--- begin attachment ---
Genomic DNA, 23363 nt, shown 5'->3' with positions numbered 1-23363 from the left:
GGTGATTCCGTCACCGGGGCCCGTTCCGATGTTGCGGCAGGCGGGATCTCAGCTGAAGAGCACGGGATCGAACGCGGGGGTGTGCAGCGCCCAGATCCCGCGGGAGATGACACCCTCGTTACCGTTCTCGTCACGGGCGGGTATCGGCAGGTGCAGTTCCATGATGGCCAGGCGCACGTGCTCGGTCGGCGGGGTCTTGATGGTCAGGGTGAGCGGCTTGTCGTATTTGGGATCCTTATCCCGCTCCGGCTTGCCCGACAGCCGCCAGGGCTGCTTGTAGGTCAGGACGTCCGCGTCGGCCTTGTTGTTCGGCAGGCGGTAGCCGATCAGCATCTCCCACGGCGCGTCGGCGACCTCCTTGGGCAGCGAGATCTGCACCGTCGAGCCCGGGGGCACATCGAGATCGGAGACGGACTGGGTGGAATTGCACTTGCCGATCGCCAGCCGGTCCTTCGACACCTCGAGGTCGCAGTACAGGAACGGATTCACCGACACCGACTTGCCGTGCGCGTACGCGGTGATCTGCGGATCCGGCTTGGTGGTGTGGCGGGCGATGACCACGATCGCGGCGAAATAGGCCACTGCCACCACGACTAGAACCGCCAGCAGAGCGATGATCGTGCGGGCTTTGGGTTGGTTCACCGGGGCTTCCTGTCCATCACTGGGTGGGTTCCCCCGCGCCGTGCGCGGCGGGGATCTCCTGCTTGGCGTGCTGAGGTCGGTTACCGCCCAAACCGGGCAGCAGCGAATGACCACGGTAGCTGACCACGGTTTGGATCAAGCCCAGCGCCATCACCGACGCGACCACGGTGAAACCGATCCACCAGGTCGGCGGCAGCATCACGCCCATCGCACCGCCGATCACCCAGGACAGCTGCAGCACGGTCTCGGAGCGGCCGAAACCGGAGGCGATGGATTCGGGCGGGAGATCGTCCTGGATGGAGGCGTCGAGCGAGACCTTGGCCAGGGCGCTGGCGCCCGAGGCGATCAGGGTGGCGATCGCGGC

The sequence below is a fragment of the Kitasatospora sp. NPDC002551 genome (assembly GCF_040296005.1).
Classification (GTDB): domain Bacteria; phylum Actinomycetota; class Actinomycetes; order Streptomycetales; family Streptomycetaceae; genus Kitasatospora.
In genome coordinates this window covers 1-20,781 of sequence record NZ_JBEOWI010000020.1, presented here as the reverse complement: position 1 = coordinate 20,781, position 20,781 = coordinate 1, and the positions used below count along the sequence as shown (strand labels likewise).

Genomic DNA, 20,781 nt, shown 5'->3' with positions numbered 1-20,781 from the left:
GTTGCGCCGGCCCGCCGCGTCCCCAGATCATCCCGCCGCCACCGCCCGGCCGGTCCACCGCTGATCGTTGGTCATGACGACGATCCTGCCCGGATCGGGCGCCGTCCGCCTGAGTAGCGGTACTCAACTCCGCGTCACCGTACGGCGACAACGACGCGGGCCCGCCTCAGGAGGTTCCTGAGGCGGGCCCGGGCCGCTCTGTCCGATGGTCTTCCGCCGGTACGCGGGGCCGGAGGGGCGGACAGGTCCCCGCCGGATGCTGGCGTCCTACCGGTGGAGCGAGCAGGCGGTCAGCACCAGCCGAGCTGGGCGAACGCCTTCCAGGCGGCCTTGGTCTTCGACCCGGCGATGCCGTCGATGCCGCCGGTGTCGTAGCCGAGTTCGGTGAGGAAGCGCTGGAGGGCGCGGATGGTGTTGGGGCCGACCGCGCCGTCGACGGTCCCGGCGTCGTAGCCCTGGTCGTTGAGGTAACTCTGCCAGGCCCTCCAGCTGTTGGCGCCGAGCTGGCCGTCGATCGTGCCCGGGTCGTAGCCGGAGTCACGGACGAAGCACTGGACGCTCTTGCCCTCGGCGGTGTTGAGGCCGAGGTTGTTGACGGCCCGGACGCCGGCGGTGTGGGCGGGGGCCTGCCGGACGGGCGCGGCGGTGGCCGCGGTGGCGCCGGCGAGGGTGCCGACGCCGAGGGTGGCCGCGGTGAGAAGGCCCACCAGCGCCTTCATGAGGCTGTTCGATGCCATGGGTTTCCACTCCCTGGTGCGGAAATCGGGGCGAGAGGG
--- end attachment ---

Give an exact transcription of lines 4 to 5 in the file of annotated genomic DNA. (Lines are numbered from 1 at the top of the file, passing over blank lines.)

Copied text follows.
Classification (GTDB): domain Bacteria; phylum Actinomycetota; class Actinomycetes; order Streptomycetales; family Streptomycetaceae; genus Kitasatospora.
In genome coordinates this window covers 1-20,781 of sequence record NZ_JBEOWI010000020.1, presented here as the reverse complement: position 1 = coordinate 20,781, position 20,781 = coordinate 1, and the positions used below count along the sequence as shown (strand labels likewise).